On Wednesday, July 10th, I put in a request to Facebook to delete my account. I had thought about doing this for a few months but inertia and my dependence on a few paid apps registered with my Facebook account kept me from doing it. This Svbtle blog post by Owen Williams provided the ignition and I finally closed my Facebook-registered Spotify account.
I gave a week’s notice to my friends (and more so myself) and at the end of which time I quietly pressed the delete button.
The reason I wanted to do this was that I had found myself passively browsing Facebook every 10-15 minutes, just scrolling and looking at what my friends were up to. Some of these people I hadn’t seen for years, others I had met only once, a small fraction were close friends and most were acquaintances. Very early on I had started categorized Facebook friends into categories – *limited, restricted, family, duke, school* etc. Several people were blocked from my news feed and yet with several hundred friends my newsfeed was a mess of activity.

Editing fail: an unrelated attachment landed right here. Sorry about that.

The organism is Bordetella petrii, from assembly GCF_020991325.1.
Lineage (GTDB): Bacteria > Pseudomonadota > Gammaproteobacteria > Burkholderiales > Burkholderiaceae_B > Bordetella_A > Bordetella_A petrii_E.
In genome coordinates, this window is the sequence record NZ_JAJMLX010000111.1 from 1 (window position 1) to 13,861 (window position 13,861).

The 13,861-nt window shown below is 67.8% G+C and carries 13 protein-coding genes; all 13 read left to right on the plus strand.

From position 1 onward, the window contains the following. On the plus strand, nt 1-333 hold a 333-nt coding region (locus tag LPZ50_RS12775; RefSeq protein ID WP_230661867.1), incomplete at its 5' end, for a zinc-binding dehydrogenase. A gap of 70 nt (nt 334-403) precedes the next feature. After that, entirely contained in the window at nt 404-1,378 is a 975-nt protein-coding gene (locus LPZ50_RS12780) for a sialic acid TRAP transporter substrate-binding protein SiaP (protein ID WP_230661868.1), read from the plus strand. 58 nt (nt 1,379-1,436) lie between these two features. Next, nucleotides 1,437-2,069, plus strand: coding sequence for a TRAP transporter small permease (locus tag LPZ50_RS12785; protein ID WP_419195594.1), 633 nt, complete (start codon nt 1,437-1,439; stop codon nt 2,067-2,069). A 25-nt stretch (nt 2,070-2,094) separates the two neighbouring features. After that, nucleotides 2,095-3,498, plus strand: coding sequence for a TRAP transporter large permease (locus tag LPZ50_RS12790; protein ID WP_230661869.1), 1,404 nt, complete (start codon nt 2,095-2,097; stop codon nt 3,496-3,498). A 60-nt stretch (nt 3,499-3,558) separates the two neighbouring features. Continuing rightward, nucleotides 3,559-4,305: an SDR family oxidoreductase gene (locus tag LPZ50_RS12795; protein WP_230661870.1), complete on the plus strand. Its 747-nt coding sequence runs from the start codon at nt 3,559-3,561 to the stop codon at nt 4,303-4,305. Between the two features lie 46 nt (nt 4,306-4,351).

I’d check for Facebook notifications and messages, as soon as I woke up, while standing at the bus stop, sitting in the bus, at the library, during classes, in the middle of awkward conversations, while tackling particularly difficult tasks, during inconvenient moments and when I caught myself being the only one *not* smiling at my phone (no one wants to be the only person whose metaphorical door is not being beaten down by friends trying to get in touch) and at the end of long study and work sessions. Often I’d leave Facebook opened in a tab as I worked. I would glance up at the tab every now and then to check/hope for the parenthesized ticker to appear. I started using Rescue Time to measure the time I spent on various sites on my MacBook. In the month of July I spend a total of 14 hours browsing Facebook on my laptop. This does not include the time spent on Facebook on my phone or tablet. I added another 4 hours to estimate that time. That brings the grand total of time spent on Facebook to 18 hours. That’s almost half a workweek.